Ryan, a former Speaker and another Trump critic, said earlier this year that the former president “is a proven loser.”
“He cost us the House in ’18, he cost us the White House in ’20, he cost us the Senate again and again,” Ryan said at the time.
Meanwhile, Romney drew Trump’s ire as he was the only Senate Republican to vote to convict the former president during both impeachment trials.
But the former president also took aim at McConnell. During his speech, he criticized “China-loving politicians” before referencing the Senate GOP leader and saying “You listening to this, Mitch McConnell? You listening to this?”
The former president has repeatedly attacked McConnell’s wife, former Trump Transportation Secretary Elaine Chao, drawing accusations of racism.
2024 could get ugly
While the GOP primary field is still solidifying, the event put into sharp relief the divisions within the Republican Party and pointed to a contentious general election as Trump framed the race in war-like terms.
Though DeSantis has been pitched by some Republicans as a formidable alternative to Trump, CPAC demonstrated that the former president still maintains a strong influence over the party and hinted at a potentially volatile primary.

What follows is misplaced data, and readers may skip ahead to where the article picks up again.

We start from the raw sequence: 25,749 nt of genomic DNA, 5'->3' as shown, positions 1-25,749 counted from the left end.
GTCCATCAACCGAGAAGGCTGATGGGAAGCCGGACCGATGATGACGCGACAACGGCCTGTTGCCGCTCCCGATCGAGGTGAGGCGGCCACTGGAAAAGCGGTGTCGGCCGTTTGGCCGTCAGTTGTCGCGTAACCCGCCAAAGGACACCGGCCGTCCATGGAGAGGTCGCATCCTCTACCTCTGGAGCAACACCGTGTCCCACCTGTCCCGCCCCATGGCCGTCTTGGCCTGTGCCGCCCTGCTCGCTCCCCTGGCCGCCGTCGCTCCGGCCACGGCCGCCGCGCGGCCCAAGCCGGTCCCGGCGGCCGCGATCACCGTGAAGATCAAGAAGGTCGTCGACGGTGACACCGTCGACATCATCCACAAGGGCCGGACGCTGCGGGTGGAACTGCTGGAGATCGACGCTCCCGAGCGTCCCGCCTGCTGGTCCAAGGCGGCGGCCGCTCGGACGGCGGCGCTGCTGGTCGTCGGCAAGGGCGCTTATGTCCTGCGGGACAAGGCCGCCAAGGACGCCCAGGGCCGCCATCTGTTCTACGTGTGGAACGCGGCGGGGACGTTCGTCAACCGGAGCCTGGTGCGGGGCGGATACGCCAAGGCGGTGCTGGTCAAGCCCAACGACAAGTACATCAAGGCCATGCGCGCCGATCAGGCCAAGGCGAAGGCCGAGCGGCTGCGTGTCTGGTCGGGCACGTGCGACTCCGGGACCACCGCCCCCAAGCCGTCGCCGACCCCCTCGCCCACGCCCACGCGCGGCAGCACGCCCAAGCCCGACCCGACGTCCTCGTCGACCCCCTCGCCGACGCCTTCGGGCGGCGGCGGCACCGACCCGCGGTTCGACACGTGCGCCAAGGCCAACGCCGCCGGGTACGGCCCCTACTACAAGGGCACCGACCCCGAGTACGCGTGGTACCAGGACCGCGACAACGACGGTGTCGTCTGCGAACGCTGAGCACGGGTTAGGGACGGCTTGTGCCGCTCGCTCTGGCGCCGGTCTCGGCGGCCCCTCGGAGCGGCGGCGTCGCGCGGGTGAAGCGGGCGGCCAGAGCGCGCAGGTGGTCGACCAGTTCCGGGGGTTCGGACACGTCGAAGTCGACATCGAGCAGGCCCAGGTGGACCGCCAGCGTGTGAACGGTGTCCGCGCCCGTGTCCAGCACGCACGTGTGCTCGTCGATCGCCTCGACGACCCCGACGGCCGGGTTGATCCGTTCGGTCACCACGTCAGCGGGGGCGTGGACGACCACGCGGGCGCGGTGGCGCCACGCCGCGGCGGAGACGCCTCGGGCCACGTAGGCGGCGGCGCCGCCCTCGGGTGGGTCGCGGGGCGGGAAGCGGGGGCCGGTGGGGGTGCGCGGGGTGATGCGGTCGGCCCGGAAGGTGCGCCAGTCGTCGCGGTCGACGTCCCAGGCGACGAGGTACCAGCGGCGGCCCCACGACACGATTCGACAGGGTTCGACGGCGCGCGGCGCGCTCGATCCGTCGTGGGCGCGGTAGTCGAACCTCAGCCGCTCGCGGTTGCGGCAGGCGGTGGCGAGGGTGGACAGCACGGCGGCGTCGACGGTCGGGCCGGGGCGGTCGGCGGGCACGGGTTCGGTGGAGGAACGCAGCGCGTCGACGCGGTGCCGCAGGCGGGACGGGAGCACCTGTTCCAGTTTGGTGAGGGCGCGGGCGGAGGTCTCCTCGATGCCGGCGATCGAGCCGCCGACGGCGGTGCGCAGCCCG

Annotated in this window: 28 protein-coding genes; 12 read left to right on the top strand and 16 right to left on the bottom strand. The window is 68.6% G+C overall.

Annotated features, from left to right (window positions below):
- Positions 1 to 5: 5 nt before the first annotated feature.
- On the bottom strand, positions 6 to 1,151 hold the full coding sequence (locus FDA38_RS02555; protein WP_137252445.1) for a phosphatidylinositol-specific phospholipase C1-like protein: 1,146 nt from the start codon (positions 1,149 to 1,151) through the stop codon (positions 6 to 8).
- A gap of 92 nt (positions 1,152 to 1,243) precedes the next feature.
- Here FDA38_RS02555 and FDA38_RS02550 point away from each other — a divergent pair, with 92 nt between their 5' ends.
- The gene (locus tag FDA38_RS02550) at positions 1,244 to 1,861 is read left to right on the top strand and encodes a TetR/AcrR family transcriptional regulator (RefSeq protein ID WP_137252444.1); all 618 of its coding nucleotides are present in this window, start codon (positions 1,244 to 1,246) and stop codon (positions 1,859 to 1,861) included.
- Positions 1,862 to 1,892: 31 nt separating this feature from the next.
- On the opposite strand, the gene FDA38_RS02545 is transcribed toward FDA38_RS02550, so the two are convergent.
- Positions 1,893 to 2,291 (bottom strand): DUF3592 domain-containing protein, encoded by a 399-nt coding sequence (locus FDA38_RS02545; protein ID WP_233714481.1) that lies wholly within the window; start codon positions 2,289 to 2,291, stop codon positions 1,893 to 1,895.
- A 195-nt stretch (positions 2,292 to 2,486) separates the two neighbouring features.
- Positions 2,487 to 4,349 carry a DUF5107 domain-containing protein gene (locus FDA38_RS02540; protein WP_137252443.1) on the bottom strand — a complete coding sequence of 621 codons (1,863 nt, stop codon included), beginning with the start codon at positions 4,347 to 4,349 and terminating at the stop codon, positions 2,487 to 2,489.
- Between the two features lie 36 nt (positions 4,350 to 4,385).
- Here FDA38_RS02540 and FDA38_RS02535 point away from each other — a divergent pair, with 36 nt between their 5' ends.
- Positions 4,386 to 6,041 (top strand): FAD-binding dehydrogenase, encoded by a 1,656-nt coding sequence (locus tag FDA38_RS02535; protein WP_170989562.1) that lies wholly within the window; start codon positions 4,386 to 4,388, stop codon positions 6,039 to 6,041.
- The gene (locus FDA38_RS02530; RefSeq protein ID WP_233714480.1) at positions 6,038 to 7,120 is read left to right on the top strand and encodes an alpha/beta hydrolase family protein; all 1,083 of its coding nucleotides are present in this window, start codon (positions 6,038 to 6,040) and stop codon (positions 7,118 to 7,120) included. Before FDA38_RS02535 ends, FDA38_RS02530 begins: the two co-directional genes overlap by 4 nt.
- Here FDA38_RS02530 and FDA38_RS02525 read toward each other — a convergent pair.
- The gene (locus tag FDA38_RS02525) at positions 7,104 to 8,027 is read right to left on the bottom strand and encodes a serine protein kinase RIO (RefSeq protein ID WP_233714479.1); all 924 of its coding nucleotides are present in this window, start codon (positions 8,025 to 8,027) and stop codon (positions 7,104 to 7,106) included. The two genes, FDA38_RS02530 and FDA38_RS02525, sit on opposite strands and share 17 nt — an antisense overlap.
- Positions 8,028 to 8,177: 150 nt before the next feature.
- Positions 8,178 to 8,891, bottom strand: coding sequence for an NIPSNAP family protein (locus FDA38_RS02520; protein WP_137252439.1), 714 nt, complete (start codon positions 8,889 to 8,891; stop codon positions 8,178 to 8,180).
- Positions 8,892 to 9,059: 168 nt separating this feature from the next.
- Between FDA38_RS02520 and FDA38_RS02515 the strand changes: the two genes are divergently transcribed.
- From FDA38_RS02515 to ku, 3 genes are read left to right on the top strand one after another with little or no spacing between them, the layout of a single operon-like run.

Meanwhile, Trump did not hold back when it came to his 2020 rival, the current occupant of the White House.
Trump lobbed countless attacks against President Biden and Democrats in his address, which included a joke about the president falling.
“You know, we all smile when he falls down stairs and things. It’s cute,” Trump quipped, adding that he was surprised “that the reporters didn’t catch him” when he fell off of his bicycle.
The former president also suggested that his campaign to take back the White House in 2024 was a quest to get back at his adversaries on both sides of the aisle in Washington.
“In 2016, I declared, ‘I am your voice.’ Today I add: I am your warrior, I am your justice, and for those who have been wronged and betrayed, I am your retribution!” Trump exclaimed to the crowd.
–Updated on March 5 at 5:29 a.m.